With the rise in mortgage interest rates, more and more consumers are looking for ways to bring affordability back into the home-buying picture. One product to consider is ARM loans, or Adjustable Rate Mortgages. These were very popular before the market crash of 2008, but have gotten a bad rap since then, due to the nature of fluctuating interest rates.
Adjustable Rate Mortgages use a different method for determining the interest rate than conventional loans. Specifically, they are tied to one of three major indexes. The 1-yr T-Bill, the Cost of Funds Index, or the Secured Overnight Finance Rate. The calculation of that interest rate would look something like this:
ARM loans typically have a fixed rate period, anywhere from 3 years to 10 years depending on the product you choose. So for borrowers who only plan to live in the home for, say 7 years, then an ARM loan offers some options that are worth considering.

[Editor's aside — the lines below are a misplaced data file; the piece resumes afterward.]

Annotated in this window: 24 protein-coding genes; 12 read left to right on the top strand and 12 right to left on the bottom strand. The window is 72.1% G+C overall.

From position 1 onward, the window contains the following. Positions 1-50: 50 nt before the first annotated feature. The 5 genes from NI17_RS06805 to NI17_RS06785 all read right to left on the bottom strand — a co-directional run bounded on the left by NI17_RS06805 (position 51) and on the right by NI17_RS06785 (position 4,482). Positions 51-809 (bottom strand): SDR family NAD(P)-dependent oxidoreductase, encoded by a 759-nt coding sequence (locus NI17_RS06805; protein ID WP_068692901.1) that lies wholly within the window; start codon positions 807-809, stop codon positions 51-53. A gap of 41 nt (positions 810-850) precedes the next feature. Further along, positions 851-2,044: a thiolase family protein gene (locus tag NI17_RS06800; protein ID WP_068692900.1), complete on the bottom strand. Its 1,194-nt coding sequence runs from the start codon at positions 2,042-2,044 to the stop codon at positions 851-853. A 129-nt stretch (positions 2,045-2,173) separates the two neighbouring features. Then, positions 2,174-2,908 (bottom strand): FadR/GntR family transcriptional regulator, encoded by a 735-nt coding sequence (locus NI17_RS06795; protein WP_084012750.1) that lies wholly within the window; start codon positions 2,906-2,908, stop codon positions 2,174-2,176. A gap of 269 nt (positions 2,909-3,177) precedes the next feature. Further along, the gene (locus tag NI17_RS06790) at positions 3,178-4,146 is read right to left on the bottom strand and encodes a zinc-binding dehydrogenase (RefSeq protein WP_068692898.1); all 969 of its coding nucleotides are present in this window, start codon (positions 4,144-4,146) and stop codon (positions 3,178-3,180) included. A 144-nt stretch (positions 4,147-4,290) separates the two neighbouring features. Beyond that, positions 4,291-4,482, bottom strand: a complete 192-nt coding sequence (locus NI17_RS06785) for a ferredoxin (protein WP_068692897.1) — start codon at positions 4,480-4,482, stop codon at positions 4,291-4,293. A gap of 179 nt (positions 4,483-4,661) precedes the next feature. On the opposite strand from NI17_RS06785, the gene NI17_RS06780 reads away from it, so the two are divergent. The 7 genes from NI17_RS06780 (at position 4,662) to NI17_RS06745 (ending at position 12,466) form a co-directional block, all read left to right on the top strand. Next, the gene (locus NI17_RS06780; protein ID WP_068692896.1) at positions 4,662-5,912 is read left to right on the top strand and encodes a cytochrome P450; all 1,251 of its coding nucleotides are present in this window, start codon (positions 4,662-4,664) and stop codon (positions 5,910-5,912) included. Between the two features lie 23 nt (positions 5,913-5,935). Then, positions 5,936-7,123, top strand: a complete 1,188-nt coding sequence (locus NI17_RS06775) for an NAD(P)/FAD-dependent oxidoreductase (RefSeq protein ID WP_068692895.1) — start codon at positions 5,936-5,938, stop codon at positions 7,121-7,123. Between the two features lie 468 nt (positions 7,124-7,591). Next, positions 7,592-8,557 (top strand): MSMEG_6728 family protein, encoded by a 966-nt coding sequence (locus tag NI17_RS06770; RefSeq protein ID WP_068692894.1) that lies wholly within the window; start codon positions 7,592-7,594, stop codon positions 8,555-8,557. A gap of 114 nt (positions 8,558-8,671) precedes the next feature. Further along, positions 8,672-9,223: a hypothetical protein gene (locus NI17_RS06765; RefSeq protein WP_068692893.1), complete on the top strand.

Here is a comparison of typical conventional mortgage payment and an ARM payment:
In this scenario, the conventional loan would have a fixed principal and interest payment for 30 years. However, the ARM loan would have a fixed payment for the first 7 years, then change, up or down depending on the performance of the index it is tied to, every 1- year after that.
Now, ARM loans aren’t for everyone. But for borrowers planning to stay in their home for only a short amount of time, it can be a great way to purchase or even refinance a home at a more affordable rate.
SOFR index of 2.25% + set margin of 2.50% = fully indexed rate of 4.75%
$500,000 loan amount
- Conventional rate of 5.875%
- Principal/interest = $2,958 per month
- 7/1 ARM rate of 4.75%
- Principal/interest = $2,608 per month (a savings of $350 a month)